Come out, stand up, break the silence

President Lincoln said it best when he etched these words. While the context is vastly different now, they ring particularly true today. In Oct., a bright young man at Rutgers University took his life because of two hate-filled, negligent, ill-mannered peers who invaded his privacy and broadcasted to the world that he was G-A-Y. The thought of the world knowing his secret was too much for him to handle. Now an entire nation mourns his loss, and a student body sits wondering what could have been done to prevent a vibrant, talented young man from ending his own life.
Unfortunately, this young man’s story is not unique. According to the Human Rights Campaign, “gay men are six times more likely to commit suicide than their straight counterparts.” This Oct. alone, there were five cases in which young men took their lives because they were ridiculed for being different. One person is too many; two is astonishing, but five is an abomination. With that said, the part that is most concerning is that this incident could easily have happened anywhere, especially Tech. In the weeks after these unfortunate incidents, I was asked, “Corey, what is Tech going to do about this?” My response was simple, “Turning a blind eye and not speaking out is unacceptable.” After all, silence makes cowards out of men.
In response to the unfortunate events plaguing the LGBT community, SGA is hosting the first-ever Tech United event. Tech United is an initiative developed by SGA’s Vice President of Campus Affairs, Kaitlyn Whiteside. The first of what we hope to be a series of events, Tech United aims to engage the campus in an open dialogue surrounding issues that have not typically been at the forefront of campus discussion and shed light on many issues in the LGBT community that some may be unaware of.
On Dec. 9, the conversation will revolve around LGBT issues on our campus, and we will host one of Tech’s most illustrious alums, Alex Wan. While this event is a phenomenal step in the right direction, the discussion cannot end here. In fact, it is only the beginning. The movement starts with events like this. It ends when every facet of this campus from the student organizations to the Alumni Association recognize that our LGBT community deserves to have an equal seat at the table.
To ensure that nothing like a “Rutger’s Incident” happens on Tech’s campus, we the Tech Community, must stand up and break the long silence. We must come out as allies for our fellow LGBT Jackets. According to the Berkley Center for Gender Equity, “…an ally is someone who supports members of a community other than his or her own.”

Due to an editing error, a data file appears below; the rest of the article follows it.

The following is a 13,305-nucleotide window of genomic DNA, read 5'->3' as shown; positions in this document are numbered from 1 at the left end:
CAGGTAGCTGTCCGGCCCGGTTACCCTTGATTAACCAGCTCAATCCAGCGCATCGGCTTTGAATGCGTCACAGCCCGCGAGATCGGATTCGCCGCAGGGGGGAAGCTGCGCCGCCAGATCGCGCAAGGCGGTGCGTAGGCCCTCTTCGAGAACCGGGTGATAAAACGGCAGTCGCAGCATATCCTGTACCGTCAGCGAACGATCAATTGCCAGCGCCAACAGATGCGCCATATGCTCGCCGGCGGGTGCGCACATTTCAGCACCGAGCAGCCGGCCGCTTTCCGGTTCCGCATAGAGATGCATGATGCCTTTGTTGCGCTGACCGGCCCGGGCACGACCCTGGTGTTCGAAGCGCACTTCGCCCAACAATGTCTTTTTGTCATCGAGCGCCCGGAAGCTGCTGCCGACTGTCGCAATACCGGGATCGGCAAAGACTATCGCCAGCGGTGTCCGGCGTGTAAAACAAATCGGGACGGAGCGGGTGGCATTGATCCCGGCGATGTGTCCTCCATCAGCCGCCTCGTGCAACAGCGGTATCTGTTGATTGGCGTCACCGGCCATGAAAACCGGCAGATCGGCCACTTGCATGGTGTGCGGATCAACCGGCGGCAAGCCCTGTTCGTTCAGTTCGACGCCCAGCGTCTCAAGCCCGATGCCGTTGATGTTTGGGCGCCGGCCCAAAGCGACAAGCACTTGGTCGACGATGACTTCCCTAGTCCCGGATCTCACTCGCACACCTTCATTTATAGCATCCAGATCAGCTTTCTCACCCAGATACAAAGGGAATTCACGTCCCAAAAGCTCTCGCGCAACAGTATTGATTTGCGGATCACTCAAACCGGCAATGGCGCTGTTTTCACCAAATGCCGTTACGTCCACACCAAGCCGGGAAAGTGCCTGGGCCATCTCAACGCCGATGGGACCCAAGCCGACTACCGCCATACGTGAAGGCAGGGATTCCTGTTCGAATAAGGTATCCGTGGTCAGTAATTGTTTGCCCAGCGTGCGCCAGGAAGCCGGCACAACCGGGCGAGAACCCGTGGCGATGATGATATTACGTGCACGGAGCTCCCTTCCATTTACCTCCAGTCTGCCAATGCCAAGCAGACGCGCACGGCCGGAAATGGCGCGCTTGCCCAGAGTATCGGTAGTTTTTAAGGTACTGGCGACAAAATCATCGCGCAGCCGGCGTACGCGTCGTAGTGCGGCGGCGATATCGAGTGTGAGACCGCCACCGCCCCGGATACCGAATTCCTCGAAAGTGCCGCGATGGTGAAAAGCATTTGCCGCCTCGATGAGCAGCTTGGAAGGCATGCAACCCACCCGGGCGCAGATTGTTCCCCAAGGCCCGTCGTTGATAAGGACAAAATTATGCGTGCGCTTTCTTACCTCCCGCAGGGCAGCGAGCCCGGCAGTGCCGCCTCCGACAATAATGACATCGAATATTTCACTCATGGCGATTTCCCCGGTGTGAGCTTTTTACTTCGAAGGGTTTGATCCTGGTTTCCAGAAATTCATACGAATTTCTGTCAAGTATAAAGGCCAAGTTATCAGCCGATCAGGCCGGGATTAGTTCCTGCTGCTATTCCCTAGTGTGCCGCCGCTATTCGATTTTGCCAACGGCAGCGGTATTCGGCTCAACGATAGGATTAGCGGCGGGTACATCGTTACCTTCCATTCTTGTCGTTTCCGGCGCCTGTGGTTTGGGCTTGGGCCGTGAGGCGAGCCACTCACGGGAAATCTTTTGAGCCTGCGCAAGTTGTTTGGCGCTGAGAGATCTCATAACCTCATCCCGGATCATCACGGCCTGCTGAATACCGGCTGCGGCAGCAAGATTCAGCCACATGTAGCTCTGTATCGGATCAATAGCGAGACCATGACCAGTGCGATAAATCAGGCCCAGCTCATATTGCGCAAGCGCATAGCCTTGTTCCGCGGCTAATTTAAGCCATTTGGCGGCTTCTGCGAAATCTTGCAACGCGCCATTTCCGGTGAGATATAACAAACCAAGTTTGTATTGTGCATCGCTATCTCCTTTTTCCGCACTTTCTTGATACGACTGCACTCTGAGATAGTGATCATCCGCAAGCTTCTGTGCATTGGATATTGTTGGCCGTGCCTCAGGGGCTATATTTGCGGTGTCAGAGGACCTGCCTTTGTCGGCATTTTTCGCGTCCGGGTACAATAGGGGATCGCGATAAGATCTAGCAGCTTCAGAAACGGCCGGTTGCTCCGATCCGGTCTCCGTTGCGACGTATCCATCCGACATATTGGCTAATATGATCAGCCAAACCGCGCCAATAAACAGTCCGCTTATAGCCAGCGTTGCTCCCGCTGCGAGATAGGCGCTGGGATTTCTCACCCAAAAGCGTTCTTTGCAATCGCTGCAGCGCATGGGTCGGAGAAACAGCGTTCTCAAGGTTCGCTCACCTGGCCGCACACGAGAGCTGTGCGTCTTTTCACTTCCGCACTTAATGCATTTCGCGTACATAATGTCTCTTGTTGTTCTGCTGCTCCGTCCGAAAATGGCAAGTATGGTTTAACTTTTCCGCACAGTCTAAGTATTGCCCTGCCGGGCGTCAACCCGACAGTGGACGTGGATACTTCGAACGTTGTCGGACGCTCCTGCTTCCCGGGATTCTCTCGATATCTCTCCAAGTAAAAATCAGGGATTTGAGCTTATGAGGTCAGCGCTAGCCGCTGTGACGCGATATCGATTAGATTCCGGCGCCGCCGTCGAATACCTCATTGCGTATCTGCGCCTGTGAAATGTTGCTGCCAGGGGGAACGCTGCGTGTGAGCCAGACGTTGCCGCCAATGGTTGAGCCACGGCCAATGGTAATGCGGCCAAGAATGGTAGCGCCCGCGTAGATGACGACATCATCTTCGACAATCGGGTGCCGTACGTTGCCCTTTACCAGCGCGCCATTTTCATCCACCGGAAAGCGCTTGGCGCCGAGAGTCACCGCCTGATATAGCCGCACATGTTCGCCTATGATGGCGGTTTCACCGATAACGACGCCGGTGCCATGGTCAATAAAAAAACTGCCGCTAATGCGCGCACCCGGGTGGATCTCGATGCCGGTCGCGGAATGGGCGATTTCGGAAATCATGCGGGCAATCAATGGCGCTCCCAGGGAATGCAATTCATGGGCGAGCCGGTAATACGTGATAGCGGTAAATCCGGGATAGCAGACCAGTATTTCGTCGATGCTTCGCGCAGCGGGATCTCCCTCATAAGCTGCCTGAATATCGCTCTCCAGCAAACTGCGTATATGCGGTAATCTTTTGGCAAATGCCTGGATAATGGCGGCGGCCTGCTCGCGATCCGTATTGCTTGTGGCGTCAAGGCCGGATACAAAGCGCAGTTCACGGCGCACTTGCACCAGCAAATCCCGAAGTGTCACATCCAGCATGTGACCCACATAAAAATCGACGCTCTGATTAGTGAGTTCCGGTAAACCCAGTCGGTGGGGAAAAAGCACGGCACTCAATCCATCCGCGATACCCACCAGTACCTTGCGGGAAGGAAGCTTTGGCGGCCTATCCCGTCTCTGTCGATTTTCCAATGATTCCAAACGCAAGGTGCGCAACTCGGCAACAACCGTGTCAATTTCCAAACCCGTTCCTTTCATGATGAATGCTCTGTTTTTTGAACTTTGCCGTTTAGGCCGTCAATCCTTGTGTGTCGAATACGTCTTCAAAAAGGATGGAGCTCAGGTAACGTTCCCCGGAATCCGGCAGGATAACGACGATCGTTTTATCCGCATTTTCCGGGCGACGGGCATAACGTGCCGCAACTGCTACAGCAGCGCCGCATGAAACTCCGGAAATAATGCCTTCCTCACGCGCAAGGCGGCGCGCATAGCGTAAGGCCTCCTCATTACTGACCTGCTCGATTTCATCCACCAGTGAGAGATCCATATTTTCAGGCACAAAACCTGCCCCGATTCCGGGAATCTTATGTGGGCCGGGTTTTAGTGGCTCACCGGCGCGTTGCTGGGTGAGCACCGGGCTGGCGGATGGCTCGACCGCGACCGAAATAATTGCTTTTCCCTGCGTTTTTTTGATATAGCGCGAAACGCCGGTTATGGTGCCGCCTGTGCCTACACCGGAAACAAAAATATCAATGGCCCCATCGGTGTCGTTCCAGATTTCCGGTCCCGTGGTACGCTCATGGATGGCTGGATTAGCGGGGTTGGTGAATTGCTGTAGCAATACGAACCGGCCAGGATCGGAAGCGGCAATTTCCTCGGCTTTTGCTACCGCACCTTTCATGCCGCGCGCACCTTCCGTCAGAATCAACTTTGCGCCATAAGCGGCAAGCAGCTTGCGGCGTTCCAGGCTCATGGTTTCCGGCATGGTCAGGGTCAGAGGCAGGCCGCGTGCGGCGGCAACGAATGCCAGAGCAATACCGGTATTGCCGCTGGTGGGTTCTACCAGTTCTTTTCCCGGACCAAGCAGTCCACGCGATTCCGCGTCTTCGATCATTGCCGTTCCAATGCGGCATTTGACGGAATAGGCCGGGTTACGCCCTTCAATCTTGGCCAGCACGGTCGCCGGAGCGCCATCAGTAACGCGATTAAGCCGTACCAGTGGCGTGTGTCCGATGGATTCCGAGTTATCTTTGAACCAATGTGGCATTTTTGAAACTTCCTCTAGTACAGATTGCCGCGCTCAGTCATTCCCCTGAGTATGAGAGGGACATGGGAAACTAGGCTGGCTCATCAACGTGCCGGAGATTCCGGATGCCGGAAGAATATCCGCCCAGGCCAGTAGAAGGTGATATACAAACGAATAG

Becoming an ally does not mean renouncing one’s faith or turning one’s back on legitimately held beliefs. It simply means breaking the silence and showing support for a community that you do not belong to.
If you are reading this column, you have indeed come in contact with someone who is a part of the LGBT community—whether you are aware of it or not. Now, ask yourself, “Would this person feel comfortable sharing this portion of his or her life with me?” If not, it is time for you to “come out” as an ally.
Imagine if someone at Rutgers, in Cal., in Ind., or in Texas had “come out”. If someone had broken the silence, five families would enter the holiday season with lighter hearts. Five campuses would end the semester with a reason to celebrate. The men and women who remained silent and allowed tragedy to befall the five young men mentioned above are cowards as defined by President Lincoln. In my opinion, they showcase the epitome of cowardice.
Nearly three months after these unfortunate tragedies, Georgia Tech needs to break its silence. At 7 p.m. in the LeCraw auditorium on Dec. 9, we have an opportunity to show our LGBT community that it indeed gets better and that we are here to support them.
Administration, Alumni Association, faculty, staff and students this is my official “coming out”. I challenge each of you to follow suit.


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